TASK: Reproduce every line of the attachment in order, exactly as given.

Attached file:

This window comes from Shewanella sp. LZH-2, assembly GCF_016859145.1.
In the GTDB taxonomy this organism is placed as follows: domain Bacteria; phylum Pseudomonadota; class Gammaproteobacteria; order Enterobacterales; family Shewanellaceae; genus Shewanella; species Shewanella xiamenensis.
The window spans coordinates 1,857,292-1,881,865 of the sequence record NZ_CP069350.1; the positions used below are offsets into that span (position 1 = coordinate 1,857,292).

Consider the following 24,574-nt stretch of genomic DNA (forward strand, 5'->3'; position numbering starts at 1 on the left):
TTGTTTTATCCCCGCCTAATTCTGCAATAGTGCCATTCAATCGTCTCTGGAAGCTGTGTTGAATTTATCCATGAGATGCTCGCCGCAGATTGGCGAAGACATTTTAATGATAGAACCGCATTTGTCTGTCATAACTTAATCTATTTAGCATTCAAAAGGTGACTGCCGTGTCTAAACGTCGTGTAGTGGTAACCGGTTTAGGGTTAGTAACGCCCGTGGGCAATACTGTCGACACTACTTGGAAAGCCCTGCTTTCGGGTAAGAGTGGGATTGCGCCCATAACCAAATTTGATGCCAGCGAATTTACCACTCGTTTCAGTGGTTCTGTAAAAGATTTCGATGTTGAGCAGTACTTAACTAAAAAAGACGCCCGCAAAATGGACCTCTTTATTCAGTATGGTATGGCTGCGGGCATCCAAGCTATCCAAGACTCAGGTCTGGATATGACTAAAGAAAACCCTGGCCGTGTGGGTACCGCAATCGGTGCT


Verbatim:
This window comes from Shewanella sp. LZH-2, assembly GCF_016859145.1.
In the GTDB taxonomy this organism is placed as follows: domain Bacteria; phylum Pseudomonadota; class Gammaproteobacteria; order Enterobacterales; family Shewanellaceae; genus Shewanella; species Shewanella xiamenensis.
The window spans coordinates 1,857,292-1,881,865 of the sequence record NZ_CP069350.1; the positions used below are offsets into that span (position 1 = coordinate 1,857,292).

Consider the following 24,574-nt stretch of genomic DNA (forward strand, 5'->3'; position numbering starts at 1 on the left):
TTGTTTTATCCCCGCCTAATTCTGCAATAGTGCCATTCAATCGTCTCTGGAAGCTGTGTTGAATTTATCCATGAGATGCTCGCCGCAGATTGGCGAAGACATTTTAATGATAGAACCGCATTTGTCTGTCATAACTTAATCTATTTAGCATTCAAAAGGTGACTGCCGTGTCTAAACGTCGTGTAGTGGTAACCGGTTTAGGGTTAGTAACGCCCGTGGGCAATACTGTCGACACTACTTGGAAAGCCCTGCTTTCGGGTAAGAGTGGGATTGCGCCCATAACCAAATTTGATGCCAGCGAATTTACCACTCGTTTCAGTGGTTCTGTAAAAGATTTCGATGTTGAGCAGTACTTAACTAAAAAAGACGCCCGCAAAATGGACCTCTTTATTCAGTATGGTATGGCTGCGGGCATCCAAGCTATCCAAGACTCAGGTCTGGATATGACTAAAGAAAACCCTGGCCGTGTGGGTACCGCAATCGGTGCT